Keith Humphreys is a professor of psychiatry at Stanford University.
Mike Males, a senior research fellow at the Center on Juvenile and Criminal Justice, compared marijuana arrest data from before and after the 2012 legalization of recreational marijuana in Colorado and Washington. Arrest rates tumbled in both states from 2008 to 2014, dropping by 90 percent in Washington and 60 percent in Colorado.
But the racial disparity in arrests didn’t budge. In both states the post-legalization arrest rate for blacks was just over double that for non-blacks, just as it was before legalization.
“I am surprised and disappointed by this,” Males said. “The forces that contribute to racial disparities under prohibition are clearly still in place after legalization.”
The study overturns the widely-believed hypothesis that making marijuana illegal contributes to racial disparities in arrest rates. At the same time, racial disparities are imperfect indicators of how a policy affects members of minority groups.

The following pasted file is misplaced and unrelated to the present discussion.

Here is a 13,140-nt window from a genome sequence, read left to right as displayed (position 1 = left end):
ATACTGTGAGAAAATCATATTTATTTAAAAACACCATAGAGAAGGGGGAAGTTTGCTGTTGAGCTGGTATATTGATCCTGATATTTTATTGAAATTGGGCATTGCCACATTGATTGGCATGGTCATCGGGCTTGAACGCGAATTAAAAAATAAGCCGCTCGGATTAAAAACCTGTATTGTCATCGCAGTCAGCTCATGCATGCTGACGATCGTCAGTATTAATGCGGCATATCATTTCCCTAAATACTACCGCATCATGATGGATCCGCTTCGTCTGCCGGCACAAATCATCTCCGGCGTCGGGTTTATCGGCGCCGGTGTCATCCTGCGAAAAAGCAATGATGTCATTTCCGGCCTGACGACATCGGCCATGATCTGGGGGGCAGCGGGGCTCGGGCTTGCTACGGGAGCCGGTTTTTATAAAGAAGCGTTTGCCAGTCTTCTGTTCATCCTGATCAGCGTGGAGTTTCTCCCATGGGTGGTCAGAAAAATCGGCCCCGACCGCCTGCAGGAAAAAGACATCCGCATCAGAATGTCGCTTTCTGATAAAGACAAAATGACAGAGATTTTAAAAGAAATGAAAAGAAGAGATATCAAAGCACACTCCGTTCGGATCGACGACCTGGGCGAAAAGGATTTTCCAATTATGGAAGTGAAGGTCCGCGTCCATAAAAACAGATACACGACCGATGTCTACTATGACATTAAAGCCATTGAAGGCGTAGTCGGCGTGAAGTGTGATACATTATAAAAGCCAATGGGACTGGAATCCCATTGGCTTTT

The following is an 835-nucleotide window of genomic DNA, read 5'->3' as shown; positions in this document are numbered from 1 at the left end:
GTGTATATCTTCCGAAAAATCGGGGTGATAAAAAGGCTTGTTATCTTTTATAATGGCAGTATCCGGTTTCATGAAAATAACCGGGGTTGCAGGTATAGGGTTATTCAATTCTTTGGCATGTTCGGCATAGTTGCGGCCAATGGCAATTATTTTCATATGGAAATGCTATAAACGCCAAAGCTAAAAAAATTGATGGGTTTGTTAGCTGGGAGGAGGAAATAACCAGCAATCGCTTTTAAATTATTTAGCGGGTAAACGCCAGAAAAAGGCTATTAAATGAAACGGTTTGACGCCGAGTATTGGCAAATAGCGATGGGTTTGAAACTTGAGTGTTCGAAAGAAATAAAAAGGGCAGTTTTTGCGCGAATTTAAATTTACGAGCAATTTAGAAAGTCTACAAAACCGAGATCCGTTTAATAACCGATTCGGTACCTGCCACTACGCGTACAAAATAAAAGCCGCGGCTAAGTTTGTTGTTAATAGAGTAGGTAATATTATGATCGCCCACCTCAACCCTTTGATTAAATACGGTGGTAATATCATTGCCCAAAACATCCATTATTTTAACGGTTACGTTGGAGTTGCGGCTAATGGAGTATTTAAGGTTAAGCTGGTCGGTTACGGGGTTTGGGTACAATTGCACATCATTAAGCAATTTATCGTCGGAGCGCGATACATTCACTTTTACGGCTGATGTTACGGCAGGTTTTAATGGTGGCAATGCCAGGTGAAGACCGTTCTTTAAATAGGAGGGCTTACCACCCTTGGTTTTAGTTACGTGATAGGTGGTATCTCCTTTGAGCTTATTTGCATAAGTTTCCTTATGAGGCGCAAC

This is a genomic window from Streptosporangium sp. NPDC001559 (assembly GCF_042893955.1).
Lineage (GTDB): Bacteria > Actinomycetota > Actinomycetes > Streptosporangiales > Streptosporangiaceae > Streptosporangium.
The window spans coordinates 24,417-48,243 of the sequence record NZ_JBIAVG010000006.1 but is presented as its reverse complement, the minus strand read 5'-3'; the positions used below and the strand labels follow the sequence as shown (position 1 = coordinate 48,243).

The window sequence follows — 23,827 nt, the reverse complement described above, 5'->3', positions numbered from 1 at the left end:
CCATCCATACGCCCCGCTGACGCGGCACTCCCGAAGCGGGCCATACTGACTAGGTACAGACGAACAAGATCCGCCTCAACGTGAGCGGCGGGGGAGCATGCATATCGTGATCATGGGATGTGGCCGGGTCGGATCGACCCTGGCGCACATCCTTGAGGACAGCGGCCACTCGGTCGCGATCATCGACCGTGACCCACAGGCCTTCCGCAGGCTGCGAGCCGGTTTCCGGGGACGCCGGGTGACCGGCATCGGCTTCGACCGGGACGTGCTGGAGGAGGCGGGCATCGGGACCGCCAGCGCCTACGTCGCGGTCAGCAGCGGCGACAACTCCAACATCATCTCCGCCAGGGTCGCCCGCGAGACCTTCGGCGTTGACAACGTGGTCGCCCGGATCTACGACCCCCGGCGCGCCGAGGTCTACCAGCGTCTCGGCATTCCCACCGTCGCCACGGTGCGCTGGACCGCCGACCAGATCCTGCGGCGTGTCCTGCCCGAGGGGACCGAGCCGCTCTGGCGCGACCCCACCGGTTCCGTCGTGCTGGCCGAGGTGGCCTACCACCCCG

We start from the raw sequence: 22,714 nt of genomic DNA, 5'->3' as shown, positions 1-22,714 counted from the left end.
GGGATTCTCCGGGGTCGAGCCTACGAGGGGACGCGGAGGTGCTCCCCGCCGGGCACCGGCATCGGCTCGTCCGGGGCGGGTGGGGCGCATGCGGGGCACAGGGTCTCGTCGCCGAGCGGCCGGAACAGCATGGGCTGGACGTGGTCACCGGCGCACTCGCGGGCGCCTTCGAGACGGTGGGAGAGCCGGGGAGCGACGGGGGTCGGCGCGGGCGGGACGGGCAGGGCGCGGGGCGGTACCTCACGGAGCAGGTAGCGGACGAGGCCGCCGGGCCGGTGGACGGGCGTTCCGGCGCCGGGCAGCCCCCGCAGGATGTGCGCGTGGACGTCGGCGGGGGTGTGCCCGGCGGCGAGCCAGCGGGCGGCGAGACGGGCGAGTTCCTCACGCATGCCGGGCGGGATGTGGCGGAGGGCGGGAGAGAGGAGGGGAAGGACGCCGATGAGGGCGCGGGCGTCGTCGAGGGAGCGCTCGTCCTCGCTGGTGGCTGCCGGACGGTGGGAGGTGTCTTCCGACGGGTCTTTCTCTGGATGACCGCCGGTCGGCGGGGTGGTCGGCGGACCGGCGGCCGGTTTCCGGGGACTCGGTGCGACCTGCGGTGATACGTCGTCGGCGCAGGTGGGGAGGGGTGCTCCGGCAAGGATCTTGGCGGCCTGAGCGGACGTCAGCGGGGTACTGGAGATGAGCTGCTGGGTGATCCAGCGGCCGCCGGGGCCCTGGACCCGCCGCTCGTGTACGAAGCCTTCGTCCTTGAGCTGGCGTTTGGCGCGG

For example, if an enforcement crackdown leads to marijuana arrest rates doubling for blacks and tripling for everyone else, the racial disparity would be smaller but in absolute terms far more blacks would be enduring arrest.
Because African Americans constituted such a disproportionately large proportion of marijuana arrestees prior to legalization, the disparity staying constant during a massive drop in the number of marijuana arrests by definition means that the avoided arrests were also disproportionately African American.
As Males put it, “I wish the disparity were gone, but having such a huge drop in the number of African Americans being arrested is still a good thing”.